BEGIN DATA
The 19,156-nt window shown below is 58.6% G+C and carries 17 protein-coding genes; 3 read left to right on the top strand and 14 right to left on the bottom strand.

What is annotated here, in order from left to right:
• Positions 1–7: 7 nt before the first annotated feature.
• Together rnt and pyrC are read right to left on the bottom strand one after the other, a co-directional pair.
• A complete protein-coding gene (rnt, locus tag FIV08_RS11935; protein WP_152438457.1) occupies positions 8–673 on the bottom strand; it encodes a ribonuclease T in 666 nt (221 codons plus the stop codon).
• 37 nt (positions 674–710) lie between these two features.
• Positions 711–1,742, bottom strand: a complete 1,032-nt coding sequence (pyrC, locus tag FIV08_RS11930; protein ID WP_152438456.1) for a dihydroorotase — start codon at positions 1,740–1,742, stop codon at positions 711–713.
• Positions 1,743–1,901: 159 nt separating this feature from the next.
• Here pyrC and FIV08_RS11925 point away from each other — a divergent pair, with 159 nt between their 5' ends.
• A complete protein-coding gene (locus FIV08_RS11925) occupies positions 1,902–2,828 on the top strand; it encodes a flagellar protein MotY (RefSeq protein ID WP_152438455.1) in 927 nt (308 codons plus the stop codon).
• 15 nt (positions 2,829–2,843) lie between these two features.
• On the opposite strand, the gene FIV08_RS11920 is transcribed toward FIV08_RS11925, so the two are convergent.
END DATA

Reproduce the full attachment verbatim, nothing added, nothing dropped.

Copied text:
The 19,156-nt window shown below is 58.6% G+C and carries 17 protein-coding genes; 3 read left to right on the top strand and 14 right to left on the bottom strand.

What is annotated here, in order from left to right:
• Positions 1–7: 7 nt before the first annotated feature.
• Together rnt and pyrC are read right to left on the bottom strand one after the other, a co-directional pair.
• A complete protein-coding gene (rnt, locus tag FIV08_RS11935; protein WP_152438457.1) occupies positions 8–673 on the bottom strand; it encodes a ribonuclease T in 666 nt (221 codons plus the stop codon).
• 37 nt (positions 674–710) lie between these two features.
• Positions 711–1,742, bottom strand: a complete 1,032-nt coding sequence (pyrC, locus tag FIV08_RS11930; protein ID WP_152438456.1) for a dihydroorotase — start codon at positions 1,740–1,742, stop codon at positions 711–713.
• Positions 1,743–1,901: 159 nt separating this feature from the next.
• Here pyrC and FIV08_RS11925 point away from each other — a divergent pair, with 159 nt between their 5' ends.
• A complete protein-coding gene (locus FIV08_RS11925) occupies positions 1,902–2,828 on the top strand; it encodes a flagellar protein MotY (RefSeq protein ID WP_152438455.1) in 927 nt (308 codons plus the stop codon).
• 15 nt (positions 2,829–2,843) lie between these two features.
• On the opposite strand, the gene FIV08_RS11920 is transcribed toward FIV08_RS11925, so the two are convergent.